Eye tracking, often used in web and ad design today, can help us see how we see art. Here’s Femme a la Fenetre, (Woman at a Window) a portrait Picasso painted of his mistress Marie-Thérèse in 1936. (It sold at auction for $17.2 million in 2012.) We set up an image of the painting on a computer monitor equiped with eye tracker to better understand what makes her so compelling.
And found out fast: her eyes. TTFF stands for Time To First Fixation. The image below show how all of our 33 volunteers took less than 1.5 seconds on average to focus in on her eyes and nose area, spending 3.4 seconds there in a 15-second testing interval. Slightly more than three-quarters of the participants then went on to check out the date of the painting just above her head: 13 avril xxxvi (13 April ’36) – but they spent much less time there (0.6s).
And what would happen if we removed an eye? Courtesy of Photoshop, we did, with the following result:
People didn’t spend as much time looking at her eyes or face! Their brains simply wouldn’t let them. They took a bit longer to find the face (TTFF=1.6 seconds, versus TTFF=1.5 seconds in the first image) and spent less time looking at the eye and nose area, 2.7 seconds versus 3.4 seconds in the original image. With one less eye, almost half the test subjects (12 out of 30) then went on to focus on Marie-Thérèse’s left hand, which was ignored in the first painting.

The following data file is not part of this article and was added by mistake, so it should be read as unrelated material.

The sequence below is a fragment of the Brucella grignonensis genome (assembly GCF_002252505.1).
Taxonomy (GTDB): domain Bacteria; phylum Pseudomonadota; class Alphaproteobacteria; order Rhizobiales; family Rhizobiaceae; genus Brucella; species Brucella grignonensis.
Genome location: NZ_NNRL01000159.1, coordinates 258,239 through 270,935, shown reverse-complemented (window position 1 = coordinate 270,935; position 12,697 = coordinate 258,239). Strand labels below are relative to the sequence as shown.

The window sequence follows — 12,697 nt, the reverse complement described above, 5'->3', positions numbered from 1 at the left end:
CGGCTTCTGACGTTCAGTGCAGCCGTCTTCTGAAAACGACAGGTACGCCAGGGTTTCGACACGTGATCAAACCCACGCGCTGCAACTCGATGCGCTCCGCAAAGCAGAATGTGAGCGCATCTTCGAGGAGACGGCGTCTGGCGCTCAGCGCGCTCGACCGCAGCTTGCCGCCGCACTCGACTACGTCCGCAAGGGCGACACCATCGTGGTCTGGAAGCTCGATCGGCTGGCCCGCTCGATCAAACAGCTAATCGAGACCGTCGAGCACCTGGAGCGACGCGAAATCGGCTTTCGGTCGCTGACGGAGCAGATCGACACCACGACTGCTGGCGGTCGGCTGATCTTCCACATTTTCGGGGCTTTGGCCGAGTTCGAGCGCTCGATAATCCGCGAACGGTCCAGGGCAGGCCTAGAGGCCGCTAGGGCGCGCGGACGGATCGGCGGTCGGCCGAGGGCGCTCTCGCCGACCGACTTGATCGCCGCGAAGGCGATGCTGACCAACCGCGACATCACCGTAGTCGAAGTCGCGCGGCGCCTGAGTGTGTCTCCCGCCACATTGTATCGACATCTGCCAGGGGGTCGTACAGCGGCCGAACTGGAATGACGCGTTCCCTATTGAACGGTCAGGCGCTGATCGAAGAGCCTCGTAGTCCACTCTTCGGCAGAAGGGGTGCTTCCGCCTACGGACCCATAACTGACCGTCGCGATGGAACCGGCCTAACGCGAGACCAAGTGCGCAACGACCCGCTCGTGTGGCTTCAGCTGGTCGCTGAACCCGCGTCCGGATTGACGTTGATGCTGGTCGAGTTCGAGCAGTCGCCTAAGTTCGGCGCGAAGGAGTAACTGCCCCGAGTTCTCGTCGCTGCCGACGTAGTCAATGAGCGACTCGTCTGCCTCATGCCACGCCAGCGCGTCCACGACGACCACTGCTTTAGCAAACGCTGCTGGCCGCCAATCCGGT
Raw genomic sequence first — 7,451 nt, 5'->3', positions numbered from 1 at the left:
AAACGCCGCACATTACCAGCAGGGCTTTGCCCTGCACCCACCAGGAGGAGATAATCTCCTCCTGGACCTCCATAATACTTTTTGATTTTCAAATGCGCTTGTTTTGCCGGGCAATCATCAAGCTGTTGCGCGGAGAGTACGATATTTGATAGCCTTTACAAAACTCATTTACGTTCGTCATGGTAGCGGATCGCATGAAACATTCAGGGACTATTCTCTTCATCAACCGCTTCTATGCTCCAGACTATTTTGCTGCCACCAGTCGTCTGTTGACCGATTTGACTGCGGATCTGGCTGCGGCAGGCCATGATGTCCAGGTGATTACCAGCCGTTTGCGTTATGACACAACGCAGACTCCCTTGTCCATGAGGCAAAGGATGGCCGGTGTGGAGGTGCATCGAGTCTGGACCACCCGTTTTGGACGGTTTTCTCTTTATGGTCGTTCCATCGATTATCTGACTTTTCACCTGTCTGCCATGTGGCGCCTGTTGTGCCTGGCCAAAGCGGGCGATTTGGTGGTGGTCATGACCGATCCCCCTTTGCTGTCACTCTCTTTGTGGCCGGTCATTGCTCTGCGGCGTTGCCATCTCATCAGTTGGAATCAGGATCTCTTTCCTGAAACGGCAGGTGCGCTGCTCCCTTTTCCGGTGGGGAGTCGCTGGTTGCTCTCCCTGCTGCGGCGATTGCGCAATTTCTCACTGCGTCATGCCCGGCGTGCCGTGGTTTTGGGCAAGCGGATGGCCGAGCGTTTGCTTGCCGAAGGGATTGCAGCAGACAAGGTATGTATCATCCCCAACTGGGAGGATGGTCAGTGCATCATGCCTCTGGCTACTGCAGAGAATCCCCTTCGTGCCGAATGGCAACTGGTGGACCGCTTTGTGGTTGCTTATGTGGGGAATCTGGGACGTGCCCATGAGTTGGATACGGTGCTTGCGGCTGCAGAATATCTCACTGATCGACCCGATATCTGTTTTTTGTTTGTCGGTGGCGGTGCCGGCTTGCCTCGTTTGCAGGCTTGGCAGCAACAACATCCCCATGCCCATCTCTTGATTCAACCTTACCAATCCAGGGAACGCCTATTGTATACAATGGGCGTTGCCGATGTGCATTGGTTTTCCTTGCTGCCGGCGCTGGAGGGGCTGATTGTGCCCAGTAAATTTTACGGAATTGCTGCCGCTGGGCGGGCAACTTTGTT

The shadow images below, another way to view aggregate data, again show how people focus attention on the central facial area more sharply and exclusively when it has two eyes, while their attention disperses broadly over the face to the hands when only one eye is ‘in the picture’.
Eyes matter in art and in evolution. We see here how much of the way we look at art is not under conscious control, but inherited from billions of years of earlier life on the planet. Animals that didn’t pick up on eyes in their midst paid a price – demise; those that did survived – our ancestors became fast ‘face-i-tects’ and’eye-i-tects’. Picasso seems to have picked up on it.
“L’art est un mensonge qui nous fait comprendre la vérité,” (Art is a lie that tells us the truth), he once said.
all photos © annsussman.com